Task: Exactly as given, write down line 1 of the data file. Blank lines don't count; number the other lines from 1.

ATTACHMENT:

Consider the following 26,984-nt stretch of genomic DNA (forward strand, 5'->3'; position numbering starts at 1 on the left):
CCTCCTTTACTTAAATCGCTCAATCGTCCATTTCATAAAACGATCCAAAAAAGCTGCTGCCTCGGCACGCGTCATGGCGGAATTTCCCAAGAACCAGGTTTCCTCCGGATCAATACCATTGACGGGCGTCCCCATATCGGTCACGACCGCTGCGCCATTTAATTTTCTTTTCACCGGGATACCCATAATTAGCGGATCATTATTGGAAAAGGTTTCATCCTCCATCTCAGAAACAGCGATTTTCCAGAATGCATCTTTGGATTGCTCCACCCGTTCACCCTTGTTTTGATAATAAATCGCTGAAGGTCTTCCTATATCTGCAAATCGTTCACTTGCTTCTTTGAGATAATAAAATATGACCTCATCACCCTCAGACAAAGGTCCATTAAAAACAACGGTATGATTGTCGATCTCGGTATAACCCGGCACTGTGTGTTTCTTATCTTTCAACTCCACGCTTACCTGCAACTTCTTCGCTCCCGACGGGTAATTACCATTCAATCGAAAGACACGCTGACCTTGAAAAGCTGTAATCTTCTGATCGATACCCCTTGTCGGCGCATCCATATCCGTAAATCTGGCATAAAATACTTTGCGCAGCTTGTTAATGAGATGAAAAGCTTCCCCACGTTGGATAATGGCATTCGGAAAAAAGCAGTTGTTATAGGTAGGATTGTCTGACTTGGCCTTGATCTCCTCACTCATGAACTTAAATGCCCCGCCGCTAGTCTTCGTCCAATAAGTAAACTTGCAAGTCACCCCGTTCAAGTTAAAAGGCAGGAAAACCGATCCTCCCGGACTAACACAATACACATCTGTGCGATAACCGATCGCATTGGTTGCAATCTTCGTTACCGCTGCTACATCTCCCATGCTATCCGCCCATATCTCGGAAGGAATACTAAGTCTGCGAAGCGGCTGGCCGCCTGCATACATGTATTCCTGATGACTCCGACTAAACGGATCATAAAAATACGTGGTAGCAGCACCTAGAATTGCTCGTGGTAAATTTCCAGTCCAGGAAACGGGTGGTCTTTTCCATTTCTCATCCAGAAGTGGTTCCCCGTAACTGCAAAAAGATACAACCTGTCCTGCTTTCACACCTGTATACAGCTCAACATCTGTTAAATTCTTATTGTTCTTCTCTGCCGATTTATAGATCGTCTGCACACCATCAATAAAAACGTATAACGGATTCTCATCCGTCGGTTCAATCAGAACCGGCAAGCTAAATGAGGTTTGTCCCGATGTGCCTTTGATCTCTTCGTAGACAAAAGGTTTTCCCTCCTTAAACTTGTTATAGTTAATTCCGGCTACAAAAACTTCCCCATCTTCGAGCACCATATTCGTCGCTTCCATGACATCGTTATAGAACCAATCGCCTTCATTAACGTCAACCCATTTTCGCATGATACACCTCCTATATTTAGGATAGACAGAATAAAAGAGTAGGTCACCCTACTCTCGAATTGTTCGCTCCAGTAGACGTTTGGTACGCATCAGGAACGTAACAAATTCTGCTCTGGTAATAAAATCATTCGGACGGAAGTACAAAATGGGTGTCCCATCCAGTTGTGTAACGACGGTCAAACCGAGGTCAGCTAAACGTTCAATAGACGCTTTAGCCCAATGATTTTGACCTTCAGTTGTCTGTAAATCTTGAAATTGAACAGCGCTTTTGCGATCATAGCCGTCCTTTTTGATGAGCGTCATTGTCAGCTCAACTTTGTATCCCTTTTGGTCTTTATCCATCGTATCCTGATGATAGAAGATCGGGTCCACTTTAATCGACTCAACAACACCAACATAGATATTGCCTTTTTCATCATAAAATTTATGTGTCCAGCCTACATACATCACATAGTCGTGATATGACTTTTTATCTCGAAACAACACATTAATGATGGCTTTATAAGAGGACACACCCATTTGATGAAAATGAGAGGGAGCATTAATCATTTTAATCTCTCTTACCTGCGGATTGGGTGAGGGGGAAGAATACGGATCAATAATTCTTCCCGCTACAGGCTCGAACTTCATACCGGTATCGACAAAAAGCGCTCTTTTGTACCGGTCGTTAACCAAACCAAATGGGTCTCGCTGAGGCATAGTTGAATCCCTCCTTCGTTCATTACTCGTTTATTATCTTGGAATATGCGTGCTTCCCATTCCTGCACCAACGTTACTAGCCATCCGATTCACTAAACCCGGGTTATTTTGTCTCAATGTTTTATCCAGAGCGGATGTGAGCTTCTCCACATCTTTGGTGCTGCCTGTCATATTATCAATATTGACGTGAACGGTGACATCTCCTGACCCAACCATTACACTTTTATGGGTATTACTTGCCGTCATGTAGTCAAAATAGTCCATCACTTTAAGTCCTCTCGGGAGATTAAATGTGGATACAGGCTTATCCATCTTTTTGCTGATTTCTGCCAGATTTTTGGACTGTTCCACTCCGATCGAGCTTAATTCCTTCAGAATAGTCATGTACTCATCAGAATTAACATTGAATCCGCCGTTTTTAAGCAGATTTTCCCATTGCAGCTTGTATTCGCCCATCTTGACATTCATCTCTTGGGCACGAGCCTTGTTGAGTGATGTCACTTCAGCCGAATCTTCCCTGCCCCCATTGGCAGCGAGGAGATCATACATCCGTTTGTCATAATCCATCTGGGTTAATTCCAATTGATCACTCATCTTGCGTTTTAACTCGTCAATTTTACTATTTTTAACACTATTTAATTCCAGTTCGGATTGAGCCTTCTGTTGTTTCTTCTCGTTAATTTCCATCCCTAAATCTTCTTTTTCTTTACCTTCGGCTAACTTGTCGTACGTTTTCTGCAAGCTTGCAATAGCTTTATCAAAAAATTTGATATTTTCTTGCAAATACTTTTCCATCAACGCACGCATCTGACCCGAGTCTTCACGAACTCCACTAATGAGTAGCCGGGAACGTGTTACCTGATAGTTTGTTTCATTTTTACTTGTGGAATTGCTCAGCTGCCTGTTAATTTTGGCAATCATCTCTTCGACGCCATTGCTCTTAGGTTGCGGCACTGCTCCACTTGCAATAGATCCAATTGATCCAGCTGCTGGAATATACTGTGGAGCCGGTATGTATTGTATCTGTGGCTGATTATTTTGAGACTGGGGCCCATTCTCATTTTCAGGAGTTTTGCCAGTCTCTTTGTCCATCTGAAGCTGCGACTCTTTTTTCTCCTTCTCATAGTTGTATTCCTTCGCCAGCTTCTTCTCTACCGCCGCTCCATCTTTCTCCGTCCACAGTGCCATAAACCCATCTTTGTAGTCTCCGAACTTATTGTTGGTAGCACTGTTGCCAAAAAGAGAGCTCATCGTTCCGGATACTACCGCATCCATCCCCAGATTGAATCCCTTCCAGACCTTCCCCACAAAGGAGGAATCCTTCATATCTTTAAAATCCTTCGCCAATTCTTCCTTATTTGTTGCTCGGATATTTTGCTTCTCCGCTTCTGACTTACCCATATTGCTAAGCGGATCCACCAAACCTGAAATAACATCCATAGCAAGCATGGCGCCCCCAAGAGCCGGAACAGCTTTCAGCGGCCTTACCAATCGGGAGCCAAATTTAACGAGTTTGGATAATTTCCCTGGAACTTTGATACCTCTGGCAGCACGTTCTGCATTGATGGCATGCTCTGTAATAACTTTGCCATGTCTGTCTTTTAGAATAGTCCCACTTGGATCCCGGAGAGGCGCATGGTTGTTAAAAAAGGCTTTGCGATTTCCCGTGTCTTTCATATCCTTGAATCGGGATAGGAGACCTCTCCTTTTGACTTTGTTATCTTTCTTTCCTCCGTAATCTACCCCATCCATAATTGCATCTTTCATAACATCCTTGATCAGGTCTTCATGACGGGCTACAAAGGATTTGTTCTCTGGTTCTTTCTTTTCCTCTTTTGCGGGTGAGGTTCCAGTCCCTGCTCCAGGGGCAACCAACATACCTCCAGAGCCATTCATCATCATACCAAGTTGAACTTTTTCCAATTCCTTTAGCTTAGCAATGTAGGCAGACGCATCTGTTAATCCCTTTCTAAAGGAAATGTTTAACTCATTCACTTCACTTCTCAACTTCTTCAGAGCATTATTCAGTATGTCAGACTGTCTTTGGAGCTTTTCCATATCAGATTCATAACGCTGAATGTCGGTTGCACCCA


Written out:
Consider the following 26,984-nt stretch of genomic DNA (forward strand, 5'->3'; position numbering starts at 1 on the left):